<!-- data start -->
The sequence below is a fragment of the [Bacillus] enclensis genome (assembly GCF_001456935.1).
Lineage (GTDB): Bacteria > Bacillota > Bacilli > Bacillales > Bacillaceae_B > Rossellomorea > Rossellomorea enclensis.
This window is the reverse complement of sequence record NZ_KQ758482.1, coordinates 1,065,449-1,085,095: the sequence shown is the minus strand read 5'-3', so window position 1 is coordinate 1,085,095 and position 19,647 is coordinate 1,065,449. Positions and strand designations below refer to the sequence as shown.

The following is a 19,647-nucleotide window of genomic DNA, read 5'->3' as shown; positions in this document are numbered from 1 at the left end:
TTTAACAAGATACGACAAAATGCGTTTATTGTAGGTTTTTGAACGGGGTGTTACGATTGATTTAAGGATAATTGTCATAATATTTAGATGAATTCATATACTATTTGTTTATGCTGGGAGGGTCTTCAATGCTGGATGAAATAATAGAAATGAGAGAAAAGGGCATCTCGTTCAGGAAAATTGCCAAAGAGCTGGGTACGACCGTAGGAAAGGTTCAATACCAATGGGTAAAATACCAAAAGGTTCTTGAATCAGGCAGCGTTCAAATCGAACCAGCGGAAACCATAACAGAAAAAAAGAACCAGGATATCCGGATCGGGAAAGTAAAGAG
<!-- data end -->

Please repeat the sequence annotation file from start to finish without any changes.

The sequence below is a fragment of the [Bacillus] enclensis genome (assembly GCF_001456935.1).
Lineage (GTDB): Bacteria > Bacillota > Bacilli > Bacillales > Bacillaceae_B > Rossellomorea > Rossellomorea enclensis.
This window is the reverse complement of sequence record NZ_KQ758482.1, coordinates 1,065,449-1,085,095: the sequence shown is the minus strand read 5'-3', so window position 1 is coordinate 1,085,095 and position 19,647 is coordinate 1,065,449. Positions and strand designations below refer to the sequence as shown.

The following is a 19,647-nucleotide window of genomic DNA, read 5'->3' as shown; positions in this document are numbered from 1 at the left end:
TTTAACAAGATACGACAAAATGCGTTTATTGTAGGTTTTTGAACGGGGTGTTACGATTGATTTAAGGATAATTGTCATAATATTTAGATGAATTCATATACTATTTGTTTATGCTGGGAGGGTCTTCAATGCTGGATGAAATAATAGAAATGAGAGAAAAGGGCATCTCGTTCAGGAAAATTGCCAAAGAGCTGGGTACGACCGTAGGAAAGGTTCAATACCAATGGGTAAAATACCAAAAGGTTCTTGAATCAGGCAGCGTTCAAATCGAACCAGCGGAAACCATAACAGAAAAAAAGAACCAGGATATCCGGATCGGGAAAGTAAAGAG